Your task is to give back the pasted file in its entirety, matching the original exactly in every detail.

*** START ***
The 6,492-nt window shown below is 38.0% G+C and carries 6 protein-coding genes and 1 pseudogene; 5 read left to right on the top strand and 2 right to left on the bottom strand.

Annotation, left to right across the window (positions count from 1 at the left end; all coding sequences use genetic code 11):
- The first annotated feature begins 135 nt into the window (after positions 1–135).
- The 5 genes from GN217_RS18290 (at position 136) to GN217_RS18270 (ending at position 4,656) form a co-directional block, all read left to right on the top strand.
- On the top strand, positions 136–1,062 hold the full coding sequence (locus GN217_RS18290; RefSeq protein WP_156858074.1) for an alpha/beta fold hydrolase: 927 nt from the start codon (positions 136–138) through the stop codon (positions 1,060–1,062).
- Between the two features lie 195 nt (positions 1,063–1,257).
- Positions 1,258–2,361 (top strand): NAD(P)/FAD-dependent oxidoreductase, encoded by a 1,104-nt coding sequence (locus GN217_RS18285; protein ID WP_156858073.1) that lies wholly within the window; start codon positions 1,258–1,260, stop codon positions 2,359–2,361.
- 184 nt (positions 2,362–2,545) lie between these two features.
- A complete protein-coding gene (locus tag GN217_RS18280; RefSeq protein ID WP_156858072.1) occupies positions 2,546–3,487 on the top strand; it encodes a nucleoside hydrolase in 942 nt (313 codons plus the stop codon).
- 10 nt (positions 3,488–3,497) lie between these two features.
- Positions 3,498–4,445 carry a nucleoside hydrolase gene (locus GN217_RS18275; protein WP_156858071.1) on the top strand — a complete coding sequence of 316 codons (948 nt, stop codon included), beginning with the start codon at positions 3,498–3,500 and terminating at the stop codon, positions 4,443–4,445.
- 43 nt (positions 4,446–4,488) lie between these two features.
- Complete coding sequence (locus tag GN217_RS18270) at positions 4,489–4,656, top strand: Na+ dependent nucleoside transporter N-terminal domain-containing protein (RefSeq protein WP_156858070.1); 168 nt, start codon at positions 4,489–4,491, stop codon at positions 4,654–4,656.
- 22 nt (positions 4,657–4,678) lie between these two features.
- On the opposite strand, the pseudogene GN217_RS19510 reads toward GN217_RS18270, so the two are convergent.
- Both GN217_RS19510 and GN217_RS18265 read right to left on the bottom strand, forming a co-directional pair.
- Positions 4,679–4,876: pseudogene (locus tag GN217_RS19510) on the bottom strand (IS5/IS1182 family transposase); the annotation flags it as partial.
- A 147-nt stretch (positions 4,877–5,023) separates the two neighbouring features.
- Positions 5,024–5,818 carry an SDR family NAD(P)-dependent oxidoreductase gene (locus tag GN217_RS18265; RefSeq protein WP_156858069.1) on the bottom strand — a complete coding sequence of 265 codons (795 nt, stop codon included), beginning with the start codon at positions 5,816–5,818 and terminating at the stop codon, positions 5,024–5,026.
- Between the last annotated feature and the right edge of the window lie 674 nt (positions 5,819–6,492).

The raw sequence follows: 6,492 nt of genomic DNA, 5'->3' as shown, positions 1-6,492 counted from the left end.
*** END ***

The 6,492-nt window shown below is 38.0% G+C and carries 6 protein-coding genes and 1 pseudogene; 5 read left to right on the top strand and 2 right to left on the bottom strand.

Annotation, left to right across the window (positions count from 1 at the left end; all coding sequences use genetic code 11):
- The first annotated feature begins 135 nt into the window (after positions 1–135).
- The 5 genes from GN217_RS18290 (at position 136) to GN217_RS18270 (ending at position 4,656) form a co-directional block, all read left to right on the top strand.
- On the top strand, positions 136–1,062 hold the full coding sequence (locus GN217_RS18290; RefSeq protein WP_156858074.1) for an alpha/beta fold hydrolase: 927 nt from the start codon (positions 136–138) through the stop codon (positions 1,060–1,062).
- Between the two features lie 195 nt (positions 1,063–1,257).
- Positions 1,258–2,361 (top strand): NAD(P)/FAD-dependent oxidoreductase, encoded by a 1,104-nt coding sequence (locus GN217_RS18285; protein ID WP_156858073.1) that lies wholly within the window; start codon positions 1,258–1,260, stop codon positions 2,359–2,361.
- 184 nt (positions 2,362–2,545) lie between these two features.
- A complete protein-coding gene (locus tag GN217_RS18280; RefSeq protein ID WP_156858072.1) occupies positions 2,546–3,487 on the top strand; it encodes a nucleoside hydrolase in 942 nt (313 codons plus the stop codon).
- 10 nt (positions 3,488–3,497) lie between these two features.
- Positions 3,498–4,445 carry a nucleoside hydrolase gene (locus GN217_RS18275; protein WP_156858071.1) on the top strand — a complete coding sequence of 316 codons (948 nt, stop codon included), beginning with the start codon at positions 3,498–3,500 and terminating at the stop codon, positions 4,443–4,445.
- 43 nt (positions 4,446–4,488) lie between these two features.
- Complete coding sequence (locus tag GN217_RS18270) at positions 4,489–4,656, top strand: Na+ dependent nucleoside transporter N-terminal domain-containing protein (RefSeq protein WP_156858070.1); 168 nt, start codon at positions 4,489–4,491, stop codon at positions 4,654–4,656.
- 22 nt (positions 4,657–4,678) lie between these two features.
- On the opposite strand, the pseudogene GN217_RS19510 reads toward GN217_RS18270, so the two are convergent.
- Both GN217_RS19510 and GN217_RS18265 read right to left on the bottom strand, forming a co-directional pair.
- Positions 4,679–4,876: pseudogene (locus tag GN217_RS19510) on the bottom strand (IS5/IS1182 family transposase); the annotation flags it as partial.
- A 147-nt stretch (positions 4,877–5,023) separates the two neighbouring features.
- Positions 5,024–5,818 carry an SDR family NAD(P)-dependent oxidoreductase gene (locus tag GN217_RS18265; RefSeq protein WP_156858069.1) on the bottom strand — a complete coding sequence of 265 codons (795 nt, stop codon included), beginning with the start codon at positions 5,816–5,818 and terminating at the stop codon, positions 5,024–5,026.
- Between the last annotated feature and the right edge of the window lie 674 nt (positions 5,819–6,492).

The raw sequence follows: 6,492 nt of genomic DNA, 5'->3' as shown, positions 1-6,492 counted from the left end.